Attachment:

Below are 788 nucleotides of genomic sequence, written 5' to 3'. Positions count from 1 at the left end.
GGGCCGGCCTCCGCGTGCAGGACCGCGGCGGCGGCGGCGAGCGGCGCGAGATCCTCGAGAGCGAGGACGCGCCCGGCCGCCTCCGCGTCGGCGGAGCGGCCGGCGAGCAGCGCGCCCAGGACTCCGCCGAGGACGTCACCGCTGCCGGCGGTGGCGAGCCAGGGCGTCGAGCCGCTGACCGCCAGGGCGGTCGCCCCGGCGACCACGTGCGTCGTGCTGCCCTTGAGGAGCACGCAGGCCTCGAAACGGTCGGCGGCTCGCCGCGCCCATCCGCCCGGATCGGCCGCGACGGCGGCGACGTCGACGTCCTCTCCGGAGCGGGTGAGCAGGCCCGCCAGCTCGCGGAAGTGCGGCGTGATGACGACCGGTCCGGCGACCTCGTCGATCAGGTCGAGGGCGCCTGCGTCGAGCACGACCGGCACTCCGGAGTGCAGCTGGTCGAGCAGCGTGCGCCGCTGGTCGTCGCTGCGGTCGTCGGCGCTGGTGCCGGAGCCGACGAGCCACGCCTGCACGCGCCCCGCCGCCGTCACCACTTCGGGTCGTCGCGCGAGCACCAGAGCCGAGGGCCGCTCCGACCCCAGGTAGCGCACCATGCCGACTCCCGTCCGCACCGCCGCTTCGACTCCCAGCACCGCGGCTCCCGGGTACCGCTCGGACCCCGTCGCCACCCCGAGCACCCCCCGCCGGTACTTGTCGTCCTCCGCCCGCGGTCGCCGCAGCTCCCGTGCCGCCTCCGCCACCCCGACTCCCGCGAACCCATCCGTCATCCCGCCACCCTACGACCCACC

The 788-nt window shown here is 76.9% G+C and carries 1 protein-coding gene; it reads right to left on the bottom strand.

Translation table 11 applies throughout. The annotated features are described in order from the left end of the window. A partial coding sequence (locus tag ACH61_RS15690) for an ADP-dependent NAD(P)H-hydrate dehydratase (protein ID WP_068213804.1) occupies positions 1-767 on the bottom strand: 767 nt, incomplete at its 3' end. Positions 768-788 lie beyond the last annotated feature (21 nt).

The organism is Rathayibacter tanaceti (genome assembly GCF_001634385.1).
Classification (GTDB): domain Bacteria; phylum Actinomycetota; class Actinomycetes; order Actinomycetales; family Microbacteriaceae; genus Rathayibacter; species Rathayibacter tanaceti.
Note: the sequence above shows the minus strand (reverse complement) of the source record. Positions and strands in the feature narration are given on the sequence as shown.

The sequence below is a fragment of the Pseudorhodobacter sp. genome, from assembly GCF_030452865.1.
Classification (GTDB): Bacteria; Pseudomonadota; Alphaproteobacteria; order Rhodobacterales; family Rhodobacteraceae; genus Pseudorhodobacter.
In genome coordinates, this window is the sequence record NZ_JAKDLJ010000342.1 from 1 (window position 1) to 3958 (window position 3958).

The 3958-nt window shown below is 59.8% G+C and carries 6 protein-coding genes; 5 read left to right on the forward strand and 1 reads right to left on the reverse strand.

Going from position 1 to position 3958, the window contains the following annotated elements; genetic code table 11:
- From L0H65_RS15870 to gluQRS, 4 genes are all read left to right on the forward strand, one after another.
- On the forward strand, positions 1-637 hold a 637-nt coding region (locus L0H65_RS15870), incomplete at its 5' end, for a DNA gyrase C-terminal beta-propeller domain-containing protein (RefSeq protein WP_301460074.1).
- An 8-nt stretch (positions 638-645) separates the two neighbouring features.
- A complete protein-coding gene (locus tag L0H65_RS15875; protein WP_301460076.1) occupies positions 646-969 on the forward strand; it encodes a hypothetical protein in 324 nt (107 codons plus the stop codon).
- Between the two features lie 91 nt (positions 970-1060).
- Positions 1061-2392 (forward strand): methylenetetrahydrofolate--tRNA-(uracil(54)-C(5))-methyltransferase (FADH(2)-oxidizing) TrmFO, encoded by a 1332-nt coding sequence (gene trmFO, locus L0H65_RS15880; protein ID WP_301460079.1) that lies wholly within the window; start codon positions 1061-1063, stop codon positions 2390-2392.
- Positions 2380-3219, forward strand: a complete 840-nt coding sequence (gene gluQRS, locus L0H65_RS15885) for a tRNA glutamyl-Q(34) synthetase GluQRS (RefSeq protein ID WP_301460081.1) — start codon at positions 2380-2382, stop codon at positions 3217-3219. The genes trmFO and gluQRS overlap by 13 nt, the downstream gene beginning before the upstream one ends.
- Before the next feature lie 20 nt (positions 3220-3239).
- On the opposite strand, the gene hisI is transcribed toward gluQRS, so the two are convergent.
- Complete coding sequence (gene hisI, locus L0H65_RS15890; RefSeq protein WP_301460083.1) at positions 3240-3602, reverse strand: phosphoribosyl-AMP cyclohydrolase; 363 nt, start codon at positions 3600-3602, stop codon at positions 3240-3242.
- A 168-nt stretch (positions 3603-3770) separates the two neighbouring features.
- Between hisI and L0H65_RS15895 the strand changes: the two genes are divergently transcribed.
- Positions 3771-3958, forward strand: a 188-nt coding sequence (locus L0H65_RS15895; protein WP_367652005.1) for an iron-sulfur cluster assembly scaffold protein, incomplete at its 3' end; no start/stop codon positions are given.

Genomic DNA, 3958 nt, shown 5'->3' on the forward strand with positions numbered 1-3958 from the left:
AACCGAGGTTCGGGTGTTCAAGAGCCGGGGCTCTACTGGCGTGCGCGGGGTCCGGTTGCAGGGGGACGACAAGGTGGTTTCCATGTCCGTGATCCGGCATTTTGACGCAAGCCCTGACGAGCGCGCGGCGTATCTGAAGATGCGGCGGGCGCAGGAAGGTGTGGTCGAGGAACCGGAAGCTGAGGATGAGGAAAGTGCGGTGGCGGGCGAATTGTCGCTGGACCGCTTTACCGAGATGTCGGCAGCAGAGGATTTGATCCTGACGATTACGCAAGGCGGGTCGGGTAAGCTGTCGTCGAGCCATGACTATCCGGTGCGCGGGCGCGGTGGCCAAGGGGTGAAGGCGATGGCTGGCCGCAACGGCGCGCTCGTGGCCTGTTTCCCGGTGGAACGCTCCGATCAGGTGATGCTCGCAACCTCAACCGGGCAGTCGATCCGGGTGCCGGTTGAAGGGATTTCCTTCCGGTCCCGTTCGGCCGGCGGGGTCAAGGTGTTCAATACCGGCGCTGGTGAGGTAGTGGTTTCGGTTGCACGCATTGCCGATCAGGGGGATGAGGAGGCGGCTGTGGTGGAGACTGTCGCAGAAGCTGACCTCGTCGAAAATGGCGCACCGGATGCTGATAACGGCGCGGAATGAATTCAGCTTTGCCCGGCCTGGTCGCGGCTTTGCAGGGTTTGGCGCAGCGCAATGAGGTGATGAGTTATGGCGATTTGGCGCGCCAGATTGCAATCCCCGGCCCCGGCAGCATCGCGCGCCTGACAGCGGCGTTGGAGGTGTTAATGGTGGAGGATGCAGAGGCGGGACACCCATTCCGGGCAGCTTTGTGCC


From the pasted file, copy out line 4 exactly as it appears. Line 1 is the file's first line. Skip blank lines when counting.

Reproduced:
Translation table 11 applies throughout. The annotated features are described in order from the left end of the window. A partial coding sequence (locus tag ACH61_RS15690) for an ADP-dependent NAD(P)H-hydrate dehydratase (protein ID WP_068213804.1) occupies positions 1-767 on the bottom strand: 767 nt, incomplete at its 3' end. Positions 768-788 lie beyond the last annotated feature (21 nt).